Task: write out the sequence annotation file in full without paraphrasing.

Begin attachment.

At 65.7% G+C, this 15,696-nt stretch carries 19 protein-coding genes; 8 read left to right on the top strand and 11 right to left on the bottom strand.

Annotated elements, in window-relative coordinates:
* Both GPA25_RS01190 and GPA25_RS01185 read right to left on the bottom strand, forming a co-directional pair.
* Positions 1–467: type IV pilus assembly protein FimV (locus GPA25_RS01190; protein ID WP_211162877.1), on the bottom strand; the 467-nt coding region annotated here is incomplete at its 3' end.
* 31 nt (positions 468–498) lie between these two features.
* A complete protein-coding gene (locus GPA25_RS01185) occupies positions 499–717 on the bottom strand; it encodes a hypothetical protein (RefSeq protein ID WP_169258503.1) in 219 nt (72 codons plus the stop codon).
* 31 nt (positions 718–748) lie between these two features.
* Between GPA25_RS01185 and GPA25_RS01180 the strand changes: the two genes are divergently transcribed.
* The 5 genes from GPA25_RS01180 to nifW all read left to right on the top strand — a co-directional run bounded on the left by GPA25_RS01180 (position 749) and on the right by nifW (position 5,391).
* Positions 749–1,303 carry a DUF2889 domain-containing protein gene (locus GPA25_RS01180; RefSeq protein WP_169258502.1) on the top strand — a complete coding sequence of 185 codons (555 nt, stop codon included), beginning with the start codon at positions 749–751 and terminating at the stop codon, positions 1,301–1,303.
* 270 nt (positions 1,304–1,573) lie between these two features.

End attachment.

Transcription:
At 65.7% G+C, this 15,696-nt stretch carries 19 protein-coding genes; 8 read left to right on the top strand and 11 right to left on the bottom strand.

Annotated elements, in window-relative coordinates:
* Both GPA25_RS01190 and GPA25_RS01185 read right to left on the bottom strand, forming a co-directional pair.
* Positions 1–467: type IV pilus assembly protein FimV (locus GPA25_RS01190; protein ID WP_211162877.1), on the bottom strand; the 467-nt coding region annotated here is incomplete at its 3' end.
* 31 nt (positions 468–498) lie between these two features.
* A complete protein-coding gene (locus GPA25_RS01185) occupies positions 499–717 on the bottom strand; it encodes a hypothetical protein (RefSeq protein ID WP_169258503.1) in 219 nt (72 codons plus the stop codon).
* 31 nt (positions 718–748) lie between these two features.
* Between GPA25_RS01185 and GPA25_RS01180 the strand changes: the two genes are divergently transcribed.
* The 5 genes from GPA25_RS01180 to nifW all read left to right on the top strand — a co-directional run bounded on the left by GPA25_RS01180 (position 749) and on the right by nifW (position 5,391).
* Positions 749–1,303 carry a DUF2889 domain-containing protein gene (locus GPA25_RS01180; RefSeq protein WP_169258502.1) on the top strand — a complete coding sequence of 185 codons (555 nt, stop codon included), beginning with the start codon at positions 749–751 and terminating at the stop codon, positions 1,301–1,303.
* 270 nt (positions 1,304–1,573) lie between these two features.